Getting the mix right
The deployment and use of these personality types is what determines the success or failure of a business. You might think that a humble cleaner or factory worker is none of these, but you'd be wrong they can be versatile given the opportunity or be expects in their field. Remember too that not everyone wants to climb the career ladder, some (like myself) just enjoy acquiring skills to become ever more versatile while others prefer a solid wage packet but a simple life. I often think the latter are the wisest of all of us when it comes to a work/life balance.

I find it curious that there seems to be an assumption and attitude that if a person shows great ability then they are automatically a threat to those above them. Just because they are adept it does not necessarily follow that they want to run the company and if they are that talented and ambitious the likelihood is that would prefer to run their own anyway. 

As a former manager myself who has engaged and trained staff I am personally thrilled by how many of them have gone on to achieve great things; it is the teacher in me which has always valued potential for the good of the whole. Aside from cleaners becoming duty managers there have been novice and casual technicians that have now gone on to becoming extremely talented lighting designers and experts (Aces) in that field. Some of them wipe the floor with my achievements when I was training them now. My attitude has always been that if a person is that talented, then catch hold of their coat-tails and learn all you can from them as they won't be around for long. That way there's a better chance of them reciprocating because you have empowered and supported them on their developmental journey. 

No one knows everything
No one has the monopoly on solutions and staff can often teach managers new tricks to resolve problems. Just as managers can misunderstand the interest of their staff, so the staff can end up misunderstanding those above them. 
They key is to get the mix right and for all to understand that everyone is vital to the operation as a whole. For example, thank goodness for cleaners, otherwise we'd be knee deep in rubbish and not be able to function at all.

However, while I advocate regular communication and plenty of dialogue, there has to be a cut of point otherwise it can all too easily end up as all chat and not much done. Lovely to have the time to philosophise, but the reality is there as to be an allocated time, place, tools, systems and vehicles for such things. Managers should not share all with staff, only what will help them do their jobs more easily, more efficiently and more effectively. Likewise staff should not waste a manager's time on too much trivia or with things that they could resolve quite easily for themselves so long as they get clearance to do so. (Communication is pencilled in for another subject to touch on in my blogs at some point in the future).

Monarchs maybe the figureheads and may or may not be the visible face of the enterprise, but there are a myriad of co-stars and even one or two superstars under their command. Thank goodness we are all slightly different in our interests and personal goals or where would we be? We can hardly function if everyone was only ever interested in plumbing... how would we get fed if no-one at all enjoyed farming? What accommodation would we live in? Who would make clothes etc etc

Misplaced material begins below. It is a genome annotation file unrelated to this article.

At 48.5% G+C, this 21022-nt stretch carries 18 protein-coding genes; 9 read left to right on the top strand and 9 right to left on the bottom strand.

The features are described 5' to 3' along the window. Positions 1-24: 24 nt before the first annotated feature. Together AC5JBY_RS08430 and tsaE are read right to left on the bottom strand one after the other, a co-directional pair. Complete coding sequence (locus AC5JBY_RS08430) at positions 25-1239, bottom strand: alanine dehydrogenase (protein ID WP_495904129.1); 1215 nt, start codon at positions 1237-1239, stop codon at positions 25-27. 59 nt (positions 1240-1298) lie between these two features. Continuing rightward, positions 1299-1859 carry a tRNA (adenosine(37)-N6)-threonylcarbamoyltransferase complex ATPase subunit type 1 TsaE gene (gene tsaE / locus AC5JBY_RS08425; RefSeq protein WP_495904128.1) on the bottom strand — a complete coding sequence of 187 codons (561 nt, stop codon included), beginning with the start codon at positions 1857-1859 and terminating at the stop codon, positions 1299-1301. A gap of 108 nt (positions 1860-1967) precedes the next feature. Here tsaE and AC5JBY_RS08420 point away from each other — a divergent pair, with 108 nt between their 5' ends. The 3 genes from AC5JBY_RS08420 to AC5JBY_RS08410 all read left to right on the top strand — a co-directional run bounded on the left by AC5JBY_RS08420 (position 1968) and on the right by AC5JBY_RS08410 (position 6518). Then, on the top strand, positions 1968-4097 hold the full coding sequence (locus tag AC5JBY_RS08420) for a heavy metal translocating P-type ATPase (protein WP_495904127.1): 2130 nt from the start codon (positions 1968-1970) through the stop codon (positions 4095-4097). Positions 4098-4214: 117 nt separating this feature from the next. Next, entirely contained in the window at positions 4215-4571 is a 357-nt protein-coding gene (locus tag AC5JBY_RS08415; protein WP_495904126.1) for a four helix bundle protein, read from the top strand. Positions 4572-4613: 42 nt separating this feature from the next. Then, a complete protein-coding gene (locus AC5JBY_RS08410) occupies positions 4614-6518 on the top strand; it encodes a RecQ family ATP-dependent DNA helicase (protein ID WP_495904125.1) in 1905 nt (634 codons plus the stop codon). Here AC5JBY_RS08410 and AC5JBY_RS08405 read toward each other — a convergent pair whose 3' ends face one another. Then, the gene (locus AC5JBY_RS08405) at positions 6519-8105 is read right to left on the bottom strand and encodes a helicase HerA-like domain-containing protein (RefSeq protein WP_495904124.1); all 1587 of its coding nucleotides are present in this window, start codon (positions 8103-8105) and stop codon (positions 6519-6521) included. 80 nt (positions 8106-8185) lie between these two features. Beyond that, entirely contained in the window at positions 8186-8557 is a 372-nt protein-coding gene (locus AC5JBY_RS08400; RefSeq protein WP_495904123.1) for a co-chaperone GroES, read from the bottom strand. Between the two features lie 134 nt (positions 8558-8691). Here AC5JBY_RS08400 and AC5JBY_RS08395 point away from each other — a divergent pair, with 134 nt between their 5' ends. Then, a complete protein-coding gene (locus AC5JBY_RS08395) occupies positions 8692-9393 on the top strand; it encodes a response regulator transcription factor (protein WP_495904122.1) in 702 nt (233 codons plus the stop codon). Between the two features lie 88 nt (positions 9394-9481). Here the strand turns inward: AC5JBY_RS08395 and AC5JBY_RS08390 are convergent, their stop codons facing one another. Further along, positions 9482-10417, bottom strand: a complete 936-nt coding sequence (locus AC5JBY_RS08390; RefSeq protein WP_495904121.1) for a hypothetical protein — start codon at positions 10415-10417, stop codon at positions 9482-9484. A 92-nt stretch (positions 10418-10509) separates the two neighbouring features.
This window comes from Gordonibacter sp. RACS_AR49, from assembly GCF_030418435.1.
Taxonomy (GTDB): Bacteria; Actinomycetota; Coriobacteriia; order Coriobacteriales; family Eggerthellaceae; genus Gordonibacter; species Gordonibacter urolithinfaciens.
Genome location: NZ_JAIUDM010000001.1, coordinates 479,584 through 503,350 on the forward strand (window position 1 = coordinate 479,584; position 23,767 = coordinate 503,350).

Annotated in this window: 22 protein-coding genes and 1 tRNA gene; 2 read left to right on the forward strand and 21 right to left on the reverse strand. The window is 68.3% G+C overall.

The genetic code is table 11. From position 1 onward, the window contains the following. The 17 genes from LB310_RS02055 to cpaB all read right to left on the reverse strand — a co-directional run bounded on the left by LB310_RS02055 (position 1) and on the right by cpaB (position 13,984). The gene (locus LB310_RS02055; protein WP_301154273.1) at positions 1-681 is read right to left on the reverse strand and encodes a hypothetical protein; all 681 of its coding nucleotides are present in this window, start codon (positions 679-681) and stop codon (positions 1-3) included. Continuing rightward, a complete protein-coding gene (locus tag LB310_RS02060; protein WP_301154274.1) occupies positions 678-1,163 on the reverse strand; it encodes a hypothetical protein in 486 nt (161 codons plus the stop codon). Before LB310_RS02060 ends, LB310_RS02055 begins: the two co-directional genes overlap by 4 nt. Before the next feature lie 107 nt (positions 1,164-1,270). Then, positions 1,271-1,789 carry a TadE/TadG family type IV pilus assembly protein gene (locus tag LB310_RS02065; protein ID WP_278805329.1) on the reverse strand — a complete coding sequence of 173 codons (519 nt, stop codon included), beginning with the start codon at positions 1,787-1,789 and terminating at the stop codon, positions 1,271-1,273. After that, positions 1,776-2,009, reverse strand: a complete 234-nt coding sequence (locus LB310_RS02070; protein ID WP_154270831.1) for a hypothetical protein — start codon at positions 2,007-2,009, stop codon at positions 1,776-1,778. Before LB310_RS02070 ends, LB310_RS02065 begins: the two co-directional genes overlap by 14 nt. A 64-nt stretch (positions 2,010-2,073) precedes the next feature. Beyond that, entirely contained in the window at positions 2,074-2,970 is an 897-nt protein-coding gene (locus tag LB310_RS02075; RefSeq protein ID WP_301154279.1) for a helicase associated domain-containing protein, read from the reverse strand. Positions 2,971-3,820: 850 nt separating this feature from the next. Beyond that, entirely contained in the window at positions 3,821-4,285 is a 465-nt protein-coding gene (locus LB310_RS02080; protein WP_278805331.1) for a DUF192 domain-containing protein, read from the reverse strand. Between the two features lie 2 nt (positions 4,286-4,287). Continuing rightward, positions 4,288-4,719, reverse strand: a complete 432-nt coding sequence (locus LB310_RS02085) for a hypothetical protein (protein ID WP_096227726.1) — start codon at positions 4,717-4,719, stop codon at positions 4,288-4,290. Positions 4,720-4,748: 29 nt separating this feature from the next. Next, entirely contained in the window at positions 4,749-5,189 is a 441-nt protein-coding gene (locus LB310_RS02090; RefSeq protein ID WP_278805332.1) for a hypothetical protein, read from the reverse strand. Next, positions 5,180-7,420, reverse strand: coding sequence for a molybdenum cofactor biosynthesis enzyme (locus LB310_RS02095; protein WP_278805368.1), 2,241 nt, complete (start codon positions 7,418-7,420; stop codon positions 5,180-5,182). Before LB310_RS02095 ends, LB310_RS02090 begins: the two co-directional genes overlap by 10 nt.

Final thought
It can be extremely tough and sometimes very lonely at the top even though there are all manner of business groups especially for directors and CEOs. Why do they do it? Quite simply because they have the talent to do so and wish to use it. I happen to admire many who reach those heights for, (among many other things) their outward calm, reliability, consistent dedication, wisdom, patience, consideration, compassion and... not least the stunning way with which they can cut to the chase assertively with a logical statement concisely and respectfully presented. Now that is a mix of skills few master. 

As I stated in my last blog and is indicated by my website, I enjoy and prefer staying somewhere in the middle where I can put my skills of facilitation and communication to their best use. I think I also have a chance of a work/life balance despite my tendency toward being a workaholic, but I'm working on that.  

I leave you with some wise words from a former line manager of mine from a few years ago. Her words certainly prompted this article. These words came at a time when I was frustrated with staff for not appreciating or knowing all that I had on my plate - why would they? It is not wise to share all or indeed always helpful as it could result in staff getting too worried about you or the future of the be business quite unnecessarily! 

"The higher you rise in management, the lonelier it can get. You progressively have to make more and more decisions on your own. You have fewer and fewer people to ask or guide you and you will be increasingly criticised for everything you do. You have to take it all on the chin and somehow remain caring and patient. Good or bad, win or lose you have to be able to handle whatever your actions result in." 

I will only add I was not expecting that in response but I am eternally grateful that I heard it and perhaps the same can be true of front-line staff at times if unsupported.